Information disclosure in auctions: An experiment

Martin Dufwenberg, Uri Gneezy

Research output: Contribution to journalArticlepeer-review

60 Scopus citations


We report experimental results on the importance of information disclosure policy in first-price sealed-bid auctions. Interaction takes place in 10 periods according to a random-matching protocol, and we control the level of information feedback bidders receive after each period. When bidders are informed about the losing bids in previous periods, prices are higher than the theoretical prediction. However, when this information is not revealed the bidding becomes more competitive, and the bids come close to the theoretical prediction. We suggest that a signaling phenomenon may be important for explaining these results.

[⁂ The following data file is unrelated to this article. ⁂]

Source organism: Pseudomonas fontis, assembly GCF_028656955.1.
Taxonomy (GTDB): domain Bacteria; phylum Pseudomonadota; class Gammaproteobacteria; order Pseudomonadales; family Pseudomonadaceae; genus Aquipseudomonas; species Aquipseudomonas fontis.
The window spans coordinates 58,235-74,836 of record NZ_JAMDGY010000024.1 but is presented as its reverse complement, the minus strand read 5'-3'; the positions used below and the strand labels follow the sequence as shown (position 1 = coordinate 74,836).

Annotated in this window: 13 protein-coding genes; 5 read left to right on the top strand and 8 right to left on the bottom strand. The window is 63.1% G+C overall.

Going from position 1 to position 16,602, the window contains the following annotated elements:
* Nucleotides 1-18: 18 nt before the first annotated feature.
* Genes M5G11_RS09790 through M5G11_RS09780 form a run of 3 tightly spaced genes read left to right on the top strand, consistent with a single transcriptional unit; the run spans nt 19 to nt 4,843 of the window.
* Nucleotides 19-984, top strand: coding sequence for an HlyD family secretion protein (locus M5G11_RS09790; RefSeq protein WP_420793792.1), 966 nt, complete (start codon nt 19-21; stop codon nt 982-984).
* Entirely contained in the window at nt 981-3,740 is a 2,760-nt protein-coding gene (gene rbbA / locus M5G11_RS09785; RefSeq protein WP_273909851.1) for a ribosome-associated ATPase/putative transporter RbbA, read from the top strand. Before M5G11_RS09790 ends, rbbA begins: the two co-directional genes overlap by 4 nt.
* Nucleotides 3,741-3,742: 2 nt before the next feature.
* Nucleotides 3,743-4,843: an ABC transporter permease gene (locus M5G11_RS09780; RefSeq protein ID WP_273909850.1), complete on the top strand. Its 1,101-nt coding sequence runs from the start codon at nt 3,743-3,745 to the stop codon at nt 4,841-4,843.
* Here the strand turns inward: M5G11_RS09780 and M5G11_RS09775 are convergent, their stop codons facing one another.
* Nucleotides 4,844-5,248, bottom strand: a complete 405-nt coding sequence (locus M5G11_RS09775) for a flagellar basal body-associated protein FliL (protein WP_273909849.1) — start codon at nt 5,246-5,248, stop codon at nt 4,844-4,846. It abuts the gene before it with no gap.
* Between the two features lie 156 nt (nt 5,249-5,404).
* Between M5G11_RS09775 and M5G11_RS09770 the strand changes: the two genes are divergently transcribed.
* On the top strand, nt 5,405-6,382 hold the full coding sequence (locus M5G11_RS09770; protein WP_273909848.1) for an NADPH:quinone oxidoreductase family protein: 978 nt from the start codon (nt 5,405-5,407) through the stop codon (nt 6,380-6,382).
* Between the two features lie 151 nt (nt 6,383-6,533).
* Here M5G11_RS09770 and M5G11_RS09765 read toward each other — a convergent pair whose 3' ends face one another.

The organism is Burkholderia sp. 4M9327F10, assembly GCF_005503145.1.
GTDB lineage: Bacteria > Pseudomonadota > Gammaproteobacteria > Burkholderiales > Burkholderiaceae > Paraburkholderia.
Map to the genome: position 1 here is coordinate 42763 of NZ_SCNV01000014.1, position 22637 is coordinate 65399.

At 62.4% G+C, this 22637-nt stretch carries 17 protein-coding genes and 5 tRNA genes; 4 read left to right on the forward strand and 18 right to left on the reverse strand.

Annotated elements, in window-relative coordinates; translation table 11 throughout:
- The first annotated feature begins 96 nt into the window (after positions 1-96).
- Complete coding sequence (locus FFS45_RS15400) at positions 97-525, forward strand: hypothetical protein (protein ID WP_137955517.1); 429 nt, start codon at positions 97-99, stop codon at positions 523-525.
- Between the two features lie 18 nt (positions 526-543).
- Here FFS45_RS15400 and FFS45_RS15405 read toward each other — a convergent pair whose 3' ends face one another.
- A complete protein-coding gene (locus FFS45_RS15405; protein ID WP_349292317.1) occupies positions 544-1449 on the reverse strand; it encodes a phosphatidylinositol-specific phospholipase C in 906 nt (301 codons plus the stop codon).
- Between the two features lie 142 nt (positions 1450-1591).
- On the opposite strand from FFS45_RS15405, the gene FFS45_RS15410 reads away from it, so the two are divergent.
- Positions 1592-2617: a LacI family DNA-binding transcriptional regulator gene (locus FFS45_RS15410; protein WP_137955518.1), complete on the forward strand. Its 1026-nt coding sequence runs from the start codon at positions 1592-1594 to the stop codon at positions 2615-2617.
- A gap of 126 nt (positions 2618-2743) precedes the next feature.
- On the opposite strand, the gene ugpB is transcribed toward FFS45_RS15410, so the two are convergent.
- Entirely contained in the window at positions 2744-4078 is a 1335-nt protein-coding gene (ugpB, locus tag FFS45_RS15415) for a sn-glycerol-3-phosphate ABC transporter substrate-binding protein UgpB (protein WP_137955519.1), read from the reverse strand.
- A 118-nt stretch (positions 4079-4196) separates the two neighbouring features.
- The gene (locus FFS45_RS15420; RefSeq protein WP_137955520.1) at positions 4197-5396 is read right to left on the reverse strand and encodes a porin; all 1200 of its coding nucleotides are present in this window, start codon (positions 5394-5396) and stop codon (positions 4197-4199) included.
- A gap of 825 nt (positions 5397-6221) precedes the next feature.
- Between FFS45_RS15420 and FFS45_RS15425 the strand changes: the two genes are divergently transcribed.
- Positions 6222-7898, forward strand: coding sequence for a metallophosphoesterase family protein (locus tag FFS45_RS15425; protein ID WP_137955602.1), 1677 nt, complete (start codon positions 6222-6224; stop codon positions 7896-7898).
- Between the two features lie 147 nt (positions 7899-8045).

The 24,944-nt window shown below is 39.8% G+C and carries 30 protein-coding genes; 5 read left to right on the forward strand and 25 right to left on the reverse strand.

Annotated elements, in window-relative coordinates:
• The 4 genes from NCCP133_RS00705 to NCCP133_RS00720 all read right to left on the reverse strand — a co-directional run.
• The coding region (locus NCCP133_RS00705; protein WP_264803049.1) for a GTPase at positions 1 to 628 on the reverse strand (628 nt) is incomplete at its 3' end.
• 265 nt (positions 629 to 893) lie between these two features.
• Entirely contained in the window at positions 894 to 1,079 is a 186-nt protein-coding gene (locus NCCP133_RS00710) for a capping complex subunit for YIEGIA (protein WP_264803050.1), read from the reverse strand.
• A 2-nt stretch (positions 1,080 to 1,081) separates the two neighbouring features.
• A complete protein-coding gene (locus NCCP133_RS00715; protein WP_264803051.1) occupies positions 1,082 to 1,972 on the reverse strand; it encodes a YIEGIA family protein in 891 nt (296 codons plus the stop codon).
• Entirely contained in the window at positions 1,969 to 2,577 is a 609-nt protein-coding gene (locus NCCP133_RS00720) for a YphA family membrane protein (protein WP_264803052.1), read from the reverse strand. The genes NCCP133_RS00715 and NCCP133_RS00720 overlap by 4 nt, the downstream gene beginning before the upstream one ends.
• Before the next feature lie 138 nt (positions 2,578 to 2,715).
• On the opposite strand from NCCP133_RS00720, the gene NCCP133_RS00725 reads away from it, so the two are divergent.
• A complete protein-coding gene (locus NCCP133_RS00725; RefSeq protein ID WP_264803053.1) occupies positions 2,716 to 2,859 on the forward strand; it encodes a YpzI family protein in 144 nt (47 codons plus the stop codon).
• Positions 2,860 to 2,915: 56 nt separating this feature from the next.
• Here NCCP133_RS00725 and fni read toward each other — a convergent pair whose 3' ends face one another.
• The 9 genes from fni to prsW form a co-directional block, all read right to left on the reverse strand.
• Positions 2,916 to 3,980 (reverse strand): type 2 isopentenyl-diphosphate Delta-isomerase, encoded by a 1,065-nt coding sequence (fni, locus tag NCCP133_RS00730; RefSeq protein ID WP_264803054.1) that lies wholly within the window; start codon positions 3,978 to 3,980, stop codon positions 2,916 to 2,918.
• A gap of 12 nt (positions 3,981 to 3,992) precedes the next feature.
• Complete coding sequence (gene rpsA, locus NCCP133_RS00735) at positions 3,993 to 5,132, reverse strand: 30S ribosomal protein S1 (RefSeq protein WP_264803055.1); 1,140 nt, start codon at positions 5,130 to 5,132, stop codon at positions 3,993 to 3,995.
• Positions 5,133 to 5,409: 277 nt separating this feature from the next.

Original languageEnglish (US)
Pages (from-to)431-444
Number of pages14
JournalJournal of Economic Behavior and Organization
Issue number4
StatePublished - 2002


  • Experiment
  • First-price auctions
  • Information disclosure
  • Signaling

ASJC Scopus subject areas

  • Economics and Econometrics
  • Organizational Behavior and Human Resource Management


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